French Sign Language


A language of France

Alternate Names
Langue des Signes Française, LSF

100,000 in France (2013 European Union of the Deaf (EUD)). Estimates of population in France vary: 50,000–100,000 users (Van Cleve 1986). Of these, approximately 1,000 use Marseille Sign Language (Sallagoity 1975).

Language Status

5 (Developing).


Marseille Sign Language (Southern French Sign Language). When Deaf and hearing people interact in sign, they use a mixture of elements drawn from LSF and French, and deaf people themselves vary in how much their signing is influenced by French. Marseille Sign Language (Southern French Sign Language), is used in Marseille, Toulon, La Ciotat and Salon de Provence. Many sign languages have been derived from or influenced by LSF, but are not necessarily intelligible with it. Lexical similarity: 58% with American Sign Language [ase] in an 872-word list (Woodward 1978).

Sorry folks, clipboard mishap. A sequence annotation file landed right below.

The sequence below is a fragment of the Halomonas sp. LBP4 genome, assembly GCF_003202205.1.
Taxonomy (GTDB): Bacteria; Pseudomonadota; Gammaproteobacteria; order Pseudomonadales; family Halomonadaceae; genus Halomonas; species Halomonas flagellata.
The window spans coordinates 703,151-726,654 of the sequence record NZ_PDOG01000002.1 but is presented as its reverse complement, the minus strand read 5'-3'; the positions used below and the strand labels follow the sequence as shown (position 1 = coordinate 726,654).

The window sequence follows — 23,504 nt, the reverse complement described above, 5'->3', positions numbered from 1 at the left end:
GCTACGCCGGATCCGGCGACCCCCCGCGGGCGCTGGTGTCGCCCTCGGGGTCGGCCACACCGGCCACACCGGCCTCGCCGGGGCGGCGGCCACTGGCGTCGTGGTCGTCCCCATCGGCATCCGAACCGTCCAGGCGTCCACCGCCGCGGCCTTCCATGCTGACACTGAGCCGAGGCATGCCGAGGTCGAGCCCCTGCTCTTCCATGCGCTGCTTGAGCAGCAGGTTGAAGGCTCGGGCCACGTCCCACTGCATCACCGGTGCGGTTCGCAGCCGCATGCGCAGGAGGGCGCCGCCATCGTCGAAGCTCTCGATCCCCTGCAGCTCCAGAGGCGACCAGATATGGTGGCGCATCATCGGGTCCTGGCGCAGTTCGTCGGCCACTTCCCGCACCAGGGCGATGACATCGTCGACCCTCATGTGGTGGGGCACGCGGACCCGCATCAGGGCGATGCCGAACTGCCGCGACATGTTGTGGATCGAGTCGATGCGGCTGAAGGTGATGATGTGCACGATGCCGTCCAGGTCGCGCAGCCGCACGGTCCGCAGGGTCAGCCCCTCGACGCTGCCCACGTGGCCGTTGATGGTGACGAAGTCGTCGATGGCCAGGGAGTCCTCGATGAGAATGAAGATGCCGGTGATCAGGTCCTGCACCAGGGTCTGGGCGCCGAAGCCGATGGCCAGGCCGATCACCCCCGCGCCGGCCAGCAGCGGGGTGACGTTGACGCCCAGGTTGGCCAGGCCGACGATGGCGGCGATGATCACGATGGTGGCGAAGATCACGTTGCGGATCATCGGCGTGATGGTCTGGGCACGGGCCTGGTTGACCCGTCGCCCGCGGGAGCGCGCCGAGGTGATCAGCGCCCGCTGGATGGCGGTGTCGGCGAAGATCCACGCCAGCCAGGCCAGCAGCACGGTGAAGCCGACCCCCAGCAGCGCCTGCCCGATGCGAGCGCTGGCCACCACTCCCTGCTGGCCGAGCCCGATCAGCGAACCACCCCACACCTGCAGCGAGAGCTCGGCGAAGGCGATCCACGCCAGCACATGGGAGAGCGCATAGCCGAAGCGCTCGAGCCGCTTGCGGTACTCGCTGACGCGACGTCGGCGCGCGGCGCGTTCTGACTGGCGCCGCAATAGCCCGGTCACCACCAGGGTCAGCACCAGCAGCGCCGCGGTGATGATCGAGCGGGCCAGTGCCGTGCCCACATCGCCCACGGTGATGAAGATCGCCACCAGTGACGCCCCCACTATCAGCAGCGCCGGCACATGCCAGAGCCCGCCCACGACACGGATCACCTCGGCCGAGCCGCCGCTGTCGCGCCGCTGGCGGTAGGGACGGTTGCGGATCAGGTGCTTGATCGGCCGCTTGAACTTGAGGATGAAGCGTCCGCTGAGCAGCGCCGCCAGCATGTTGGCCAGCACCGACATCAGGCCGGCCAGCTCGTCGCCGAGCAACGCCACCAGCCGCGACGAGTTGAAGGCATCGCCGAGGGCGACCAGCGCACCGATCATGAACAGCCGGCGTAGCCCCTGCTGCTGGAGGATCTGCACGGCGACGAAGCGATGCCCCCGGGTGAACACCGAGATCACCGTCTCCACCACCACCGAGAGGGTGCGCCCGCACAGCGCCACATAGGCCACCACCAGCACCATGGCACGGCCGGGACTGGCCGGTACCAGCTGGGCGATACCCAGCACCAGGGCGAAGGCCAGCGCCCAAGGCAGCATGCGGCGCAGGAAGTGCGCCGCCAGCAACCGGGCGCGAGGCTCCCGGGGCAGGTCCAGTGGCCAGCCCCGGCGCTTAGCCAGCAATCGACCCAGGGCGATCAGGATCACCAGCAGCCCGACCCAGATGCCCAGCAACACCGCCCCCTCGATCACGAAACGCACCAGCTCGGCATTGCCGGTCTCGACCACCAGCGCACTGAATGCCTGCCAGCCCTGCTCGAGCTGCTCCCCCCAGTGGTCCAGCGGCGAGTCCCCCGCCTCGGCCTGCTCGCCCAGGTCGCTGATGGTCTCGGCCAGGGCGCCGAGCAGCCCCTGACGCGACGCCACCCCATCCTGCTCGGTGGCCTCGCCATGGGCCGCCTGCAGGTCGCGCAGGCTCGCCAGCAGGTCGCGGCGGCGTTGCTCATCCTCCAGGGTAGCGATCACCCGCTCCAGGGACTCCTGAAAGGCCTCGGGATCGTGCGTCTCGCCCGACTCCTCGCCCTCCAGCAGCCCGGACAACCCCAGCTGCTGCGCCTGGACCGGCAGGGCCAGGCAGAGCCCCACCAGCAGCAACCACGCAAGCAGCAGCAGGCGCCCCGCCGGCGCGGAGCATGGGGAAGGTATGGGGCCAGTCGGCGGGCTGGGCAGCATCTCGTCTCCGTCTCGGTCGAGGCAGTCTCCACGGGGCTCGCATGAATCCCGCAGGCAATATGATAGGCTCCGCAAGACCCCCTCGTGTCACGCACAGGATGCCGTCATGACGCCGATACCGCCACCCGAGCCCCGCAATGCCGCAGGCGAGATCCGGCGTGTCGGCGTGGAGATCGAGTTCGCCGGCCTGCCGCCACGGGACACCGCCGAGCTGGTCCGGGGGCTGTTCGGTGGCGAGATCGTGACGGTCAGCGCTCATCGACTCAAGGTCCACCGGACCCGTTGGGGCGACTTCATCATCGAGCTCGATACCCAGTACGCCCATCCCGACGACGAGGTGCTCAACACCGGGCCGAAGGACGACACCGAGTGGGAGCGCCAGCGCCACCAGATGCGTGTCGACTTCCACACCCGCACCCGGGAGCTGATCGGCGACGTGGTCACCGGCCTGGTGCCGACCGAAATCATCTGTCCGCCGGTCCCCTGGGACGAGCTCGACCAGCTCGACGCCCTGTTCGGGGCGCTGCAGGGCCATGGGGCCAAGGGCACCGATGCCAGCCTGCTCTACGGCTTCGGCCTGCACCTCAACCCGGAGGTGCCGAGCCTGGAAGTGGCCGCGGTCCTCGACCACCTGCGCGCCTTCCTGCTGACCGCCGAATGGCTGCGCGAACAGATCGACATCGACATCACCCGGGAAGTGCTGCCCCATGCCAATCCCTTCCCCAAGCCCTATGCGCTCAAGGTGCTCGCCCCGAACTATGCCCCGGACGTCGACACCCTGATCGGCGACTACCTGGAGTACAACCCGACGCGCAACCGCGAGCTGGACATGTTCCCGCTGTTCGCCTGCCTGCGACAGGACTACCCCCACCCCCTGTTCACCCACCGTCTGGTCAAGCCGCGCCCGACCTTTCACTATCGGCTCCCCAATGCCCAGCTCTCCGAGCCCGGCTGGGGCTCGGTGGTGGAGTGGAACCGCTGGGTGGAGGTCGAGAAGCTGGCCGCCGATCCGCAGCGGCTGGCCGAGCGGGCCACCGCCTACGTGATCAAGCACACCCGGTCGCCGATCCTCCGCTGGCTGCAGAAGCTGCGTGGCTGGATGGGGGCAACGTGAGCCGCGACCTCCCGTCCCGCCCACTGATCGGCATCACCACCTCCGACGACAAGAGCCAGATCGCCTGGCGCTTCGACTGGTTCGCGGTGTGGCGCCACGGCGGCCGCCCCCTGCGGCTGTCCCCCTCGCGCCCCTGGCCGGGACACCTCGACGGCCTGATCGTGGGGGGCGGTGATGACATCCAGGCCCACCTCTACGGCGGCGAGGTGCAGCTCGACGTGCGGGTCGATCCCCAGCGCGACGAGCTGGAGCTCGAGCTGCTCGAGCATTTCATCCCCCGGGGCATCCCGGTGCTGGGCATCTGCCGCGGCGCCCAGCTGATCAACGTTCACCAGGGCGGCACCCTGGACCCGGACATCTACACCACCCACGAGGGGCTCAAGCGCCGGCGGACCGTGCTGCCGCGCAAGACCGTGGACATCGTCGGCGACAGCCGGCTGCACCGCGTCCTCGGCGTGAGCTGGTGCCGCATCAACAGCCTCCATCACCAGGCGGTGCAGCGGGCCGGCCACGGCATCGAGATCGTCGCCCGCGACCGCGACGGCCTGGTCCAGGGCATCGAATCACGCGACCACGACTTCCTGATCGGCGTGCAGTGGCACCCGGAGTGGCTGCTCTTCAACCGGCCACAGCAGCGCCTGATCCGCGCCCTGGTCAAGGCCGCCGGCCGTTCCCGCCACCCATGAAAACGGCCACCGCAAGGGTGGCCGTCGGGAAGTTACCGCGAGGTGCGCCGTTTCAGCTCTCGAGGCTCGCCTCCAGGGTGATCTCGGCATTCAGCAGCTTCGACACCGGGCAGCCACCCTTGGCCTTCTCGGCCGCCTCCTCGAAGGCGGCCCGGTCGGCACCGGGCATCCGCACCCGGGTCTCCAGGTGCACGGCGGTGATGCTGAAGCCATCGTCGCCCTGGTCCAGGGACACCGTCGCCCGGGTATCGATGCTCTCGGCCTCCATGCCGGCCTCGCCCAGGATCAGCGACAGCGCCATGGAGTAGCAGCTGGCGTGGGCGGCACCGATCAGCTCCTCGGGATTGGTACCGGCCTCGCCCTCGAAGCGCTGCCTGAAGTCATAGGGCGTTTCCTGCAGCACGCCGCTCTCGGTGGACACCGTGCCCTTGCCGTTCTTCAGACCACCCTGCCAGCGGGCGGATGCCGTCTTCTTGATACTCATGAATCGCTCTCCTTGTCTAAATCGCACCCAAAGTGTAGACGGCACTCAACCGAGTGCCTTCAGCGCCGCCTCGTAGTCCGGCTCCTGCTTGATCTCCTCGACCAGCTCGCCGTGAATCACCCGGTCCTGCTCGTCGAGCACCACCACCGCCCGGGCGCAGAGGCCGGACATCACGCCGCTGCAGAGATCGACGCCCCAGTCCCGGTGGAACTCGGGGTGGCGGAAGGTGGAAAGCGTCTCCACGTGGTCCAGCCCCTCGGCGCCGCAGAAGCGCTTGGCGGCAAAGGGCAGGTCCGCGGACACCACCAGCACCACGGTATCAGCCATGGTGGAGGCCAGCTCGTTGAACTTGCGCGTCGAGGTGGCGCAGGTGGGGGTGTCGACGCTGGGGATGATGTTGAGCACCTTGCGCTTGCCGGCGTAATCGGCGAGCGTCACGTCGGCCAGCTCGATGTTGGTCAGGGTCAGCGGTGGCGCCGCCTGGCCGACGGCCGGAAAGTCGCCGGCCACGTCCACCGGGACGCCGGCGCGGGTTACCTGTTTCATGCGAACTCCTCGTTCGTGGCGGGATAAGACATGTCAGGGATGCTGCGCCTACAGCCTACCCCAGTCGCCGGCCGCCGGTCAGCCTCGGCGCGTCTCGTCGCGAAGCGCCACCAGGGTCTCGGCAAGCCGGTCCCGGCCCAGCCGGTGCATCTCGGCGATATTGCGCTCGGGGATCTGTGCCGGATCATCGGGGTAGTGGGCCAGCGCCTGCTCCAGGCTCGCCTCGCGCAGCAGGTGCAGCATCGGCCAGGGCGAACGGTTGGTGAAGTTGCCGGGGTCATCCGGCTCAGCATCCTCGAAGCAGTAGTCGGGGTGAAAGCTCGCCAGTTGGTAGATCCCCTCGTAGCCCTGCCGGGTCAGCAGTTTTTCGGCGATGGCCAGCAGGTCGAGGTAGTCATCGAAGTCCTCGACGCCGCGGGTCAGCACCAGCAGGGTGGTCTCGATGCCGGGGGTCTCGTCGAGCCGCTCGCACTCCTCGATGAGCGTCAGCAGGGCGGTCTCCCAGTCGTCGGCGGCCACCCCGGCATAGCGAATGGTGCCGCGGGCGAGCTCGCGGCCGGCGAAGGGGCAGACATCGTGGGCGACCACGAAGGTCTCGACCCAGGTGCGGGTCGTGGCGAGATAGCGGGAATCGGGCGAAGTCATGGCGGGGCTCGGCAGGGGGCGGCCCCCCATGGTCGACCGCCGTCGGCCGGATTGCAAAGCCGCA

One-handed finger-spelling system.

Language Use

360 working sign language interpreters (2013 European Union of the Deaf (EUD).

Language Development
Other Comments

Promoted by the educational efforts of Charles Michel de l’Épée in the 18th century and one of the first sign languages in the western world to gain recognition as an actual language. Consequently it has influenced several other sign languages, especially in Europe and the Americas.

Also spoken in:

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